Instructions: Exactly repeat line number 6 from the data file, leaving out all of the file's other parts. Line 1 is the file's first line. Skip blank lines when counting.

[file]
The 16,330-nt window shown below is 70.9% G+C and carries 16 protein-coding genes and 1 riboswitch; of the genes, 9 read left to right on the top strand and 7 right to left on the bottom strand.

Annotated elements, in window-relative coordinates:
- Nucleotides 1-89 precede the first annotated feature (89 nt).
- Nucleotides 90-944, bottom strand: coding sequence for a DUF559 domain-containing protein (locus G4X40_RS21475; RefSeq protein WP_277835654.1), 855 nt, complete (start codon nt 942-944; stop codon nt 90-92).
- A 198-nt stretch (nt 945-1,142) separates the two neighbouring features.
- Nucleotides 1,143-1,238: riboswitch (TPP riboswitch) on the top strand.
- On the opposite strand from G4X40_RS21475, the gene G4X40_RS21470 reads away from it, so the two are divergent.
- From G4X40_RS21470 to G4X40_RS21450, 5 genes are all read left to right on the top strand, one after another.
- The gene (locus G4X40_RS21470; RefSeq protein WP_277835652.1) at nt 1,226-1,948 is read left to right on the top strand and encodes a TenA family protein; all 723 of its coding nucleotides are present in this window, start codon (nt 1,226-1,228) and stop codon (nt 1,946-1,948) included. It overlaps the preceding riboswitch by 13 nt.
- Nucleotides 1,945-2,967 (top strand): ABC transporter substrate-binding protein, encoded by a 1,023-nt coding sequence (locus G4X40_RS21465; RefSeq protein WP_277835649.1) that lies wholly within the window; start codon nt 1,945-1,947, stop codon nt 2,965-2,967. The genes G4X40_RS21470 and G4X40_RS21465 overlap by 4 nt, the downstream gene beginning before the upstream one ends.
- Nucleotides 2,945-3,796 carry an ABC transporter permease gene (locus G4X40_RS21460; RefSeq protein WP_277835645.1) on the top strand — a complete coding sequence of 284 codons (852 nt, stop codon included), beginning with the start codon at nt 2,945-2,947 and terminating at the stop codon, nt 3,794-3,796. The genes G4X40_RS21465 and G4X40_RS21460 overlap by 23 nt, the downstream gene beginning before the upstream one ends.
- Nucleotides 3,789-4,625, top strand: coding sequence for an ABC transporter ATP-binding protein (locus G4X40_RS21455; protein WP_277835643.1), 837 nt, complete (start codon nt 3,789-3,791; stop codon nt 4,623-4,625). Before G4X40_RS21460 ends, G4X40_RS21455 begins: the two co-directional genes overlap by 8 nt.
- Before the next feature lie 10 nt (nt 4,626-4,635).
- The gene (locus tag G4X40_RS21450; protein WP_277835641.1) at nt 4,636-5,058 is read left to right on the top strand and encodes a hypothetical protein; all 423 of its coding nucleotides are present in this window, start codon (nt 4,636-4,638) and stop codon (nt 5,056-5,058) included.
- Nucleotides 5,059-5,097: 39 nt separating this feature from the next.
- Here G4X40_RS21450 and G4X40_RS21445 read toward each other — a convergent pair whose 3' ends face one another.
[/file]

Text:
- Nucleotides 1,143-1,238: riboswitch (TPP riboswitch) on the top strand.